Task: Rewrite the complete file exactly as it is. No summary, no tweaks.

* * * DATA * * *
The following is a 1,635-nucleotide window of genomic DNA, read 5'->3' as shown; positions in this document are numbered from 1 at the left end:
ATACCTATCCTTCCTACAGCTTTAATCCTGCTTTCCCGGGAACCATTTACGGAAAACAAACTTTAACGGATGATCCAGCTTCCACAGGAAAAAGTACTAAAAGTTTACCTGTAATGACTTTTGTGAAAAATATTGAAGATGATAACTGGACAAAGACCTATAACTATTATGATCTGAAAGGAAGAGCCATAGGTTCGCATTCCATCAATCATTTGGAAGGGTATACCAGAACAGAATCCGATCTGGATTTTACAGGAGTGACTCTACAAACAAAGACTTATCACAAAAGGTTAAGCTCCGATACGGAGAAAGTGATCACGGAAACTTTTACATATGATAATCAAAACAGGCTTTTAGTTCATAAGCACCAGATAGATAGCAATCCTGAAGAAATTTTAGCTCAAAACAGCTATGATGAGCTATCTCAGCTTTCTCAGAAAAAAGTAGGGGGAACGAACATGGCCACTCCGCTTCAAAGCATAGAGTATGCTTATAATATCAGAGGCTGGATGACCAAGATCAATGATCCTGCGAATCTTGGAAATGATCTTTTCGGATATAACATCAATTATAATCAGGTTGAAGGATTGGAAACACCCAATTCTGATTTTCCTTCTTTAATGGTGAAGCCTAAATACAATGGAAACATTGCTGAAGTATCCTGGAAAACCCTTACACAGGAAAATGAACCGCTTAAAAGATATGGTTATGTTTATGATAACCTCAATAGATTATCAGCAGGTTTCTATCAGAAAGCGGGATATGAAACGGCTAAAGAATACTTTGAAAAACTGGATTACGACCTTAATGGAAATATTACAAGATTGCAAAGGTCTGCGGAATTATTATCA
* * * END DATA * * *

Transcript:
The following is a 1,635-nucleotide window of genomic DNA, read 5'->3' as shown; positions in this document are numbered from 1 at the left end:
ATACCTATCCTTCCTACAGCTTTAATCCTGCTTTCCCGGGAACCATTTACGGAAAACAAACTTTAACGGATGATCCAGCTTCCACAGGAAAAAGTACTAAAAGTTTACCTGTAATGACTTTTGTGAAAAATATTGAAGATGATAACTGGACAAAGACCTATAACTATTATGATCTGAAAGGAAGAGCCATAGGTTCGCATTCCATCAATCATTTGGAAGGGTATACCAGAACAGAATCCGATCTGGATTTTACAGGAGTGACTCTACAAACAAAGACTTATCACAAAAGGTTAAGCTCCGATACGGAGAAAGTGATCACGGAAACTTTTACATATGATAATCAAAACAGGCTTTTAGTTCATAAGCACCAGATAGATAGCAATCCTGAAGAAATTTTAGCTCAAAACAGCTATGATGAGCTATCTCAGCTTTCTCAGAAAAAAGTAGGGGGAACGAACATGGCCACTCCGCTTCAAAGCATAGAGTATGCTTATAATATCAGAGGCTGGATGACCAAGATCAATGATCCTGCGAATCTTGGAAATGATCTTTTCGGATATAACATCAATTATAATCAGGTTGAAGGATTGGAAACACCCAATTCTGATTTTCCTTCTTTAATGGTGAAGCCTAAATACAATGGAAACATTGCTGAAGTATCCTGGAAAACCCTTACACAGGAAAATGAACCGCTTAAAAGATATGGTTATGTTTATGATAACCTCAATAGATTATCAGCAGGTTTCTATCAGAAAGCGGGATATGAAACGGCTAAAGAATACTTTGAAAAACTGGATTACGACCTTAATGGAAATATTACAAGATTGCAAAGGTCTGCGGAATTATTATCA